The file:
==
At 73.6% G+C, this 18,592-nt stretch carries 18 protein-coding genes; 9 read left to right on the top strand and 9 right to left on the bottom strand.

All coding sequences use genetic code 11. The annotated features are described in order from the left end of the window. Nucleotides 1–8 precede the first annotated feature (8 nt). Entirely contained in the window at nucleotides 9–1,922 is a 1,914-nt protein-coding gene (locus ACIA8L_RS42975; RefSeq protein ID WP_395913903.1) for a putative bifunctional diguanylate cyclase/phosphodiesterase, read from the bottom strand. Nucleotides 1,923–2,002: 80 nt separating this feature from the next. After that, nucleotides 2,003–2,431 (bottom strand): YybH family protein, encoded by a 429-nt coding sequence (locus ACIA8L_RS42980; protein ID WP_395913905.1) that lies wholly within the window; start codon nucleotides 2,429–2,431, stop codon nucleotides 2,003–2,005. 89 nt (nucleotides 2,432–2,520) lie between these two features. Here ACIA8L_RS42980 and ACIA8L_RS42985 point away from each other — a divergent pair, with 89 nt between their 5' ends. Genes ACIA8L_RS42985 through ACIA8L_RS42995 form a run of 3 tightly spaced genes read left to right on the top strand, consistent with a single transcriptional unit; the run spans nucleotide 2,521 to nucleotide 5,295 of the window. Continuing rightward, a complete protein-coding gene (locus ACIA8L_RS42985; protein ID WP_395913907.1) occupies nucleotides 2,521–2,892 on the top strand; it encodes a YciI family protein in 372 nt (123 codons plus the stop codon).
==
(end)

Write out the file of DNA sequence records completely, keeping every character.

At 73.6% G+C, this 18,592-nt stretch carries 18 protein-coding genes; 9 read left to right on the top strand and 9 right to left on the bottom strand.

All coding sequences use genetic code 11. The annotated features are described in order from the left end of the window. Nucleotides 1–8 precede the first annotated feature (8 nt). Entirely contained in the window at nucleotides 9–1,922 is a 1,914-nt protein-coding gene (locus ACIA8L_RS42975; RefSeq protein ID WP_395913903.1) for a putative bifunctional diguanylate cyclase/phosphodiesterase, read from the bottom strand. Nucleotides 1,923–2,002: 80 nt separating this feature from the next. After that, nucleotides 2,003–2,431 (bottom strand): YybH family protein, encoded by a 429-nt coding sequence (locus ACIA8L_RS42980; protein ID WP_395913905.1) that lies wholly within the window; start codon nucleotides 2,429–2,431, stop codon nucleotides 2,003–2,005. 89 nt (nucleotides 2,432–2,520) lie between these two features. Here ACIA8L_RS42980 and ACIA8L_RS42985 point away from each other — a divergent pair, with 89 nt between their 5' ends. Genes ACIA8L_RS42985 through ACIA8L_RS42995 form a run of 3 tightly spaced genes read left to right on the top strand, consistent with a single transcriptional unit; the run spans nucleotide 2,521 to nucleotide 5,295 of the window. Continuing rightward, a complete protein-coding gene (locus ACIA8L_RS42985; protein ID WP_395913907.1) occupies nucleotides 2,521–2,892 on the top strand; it encodes a YciI family protein in 372 nt (123 codons plus the stop codon).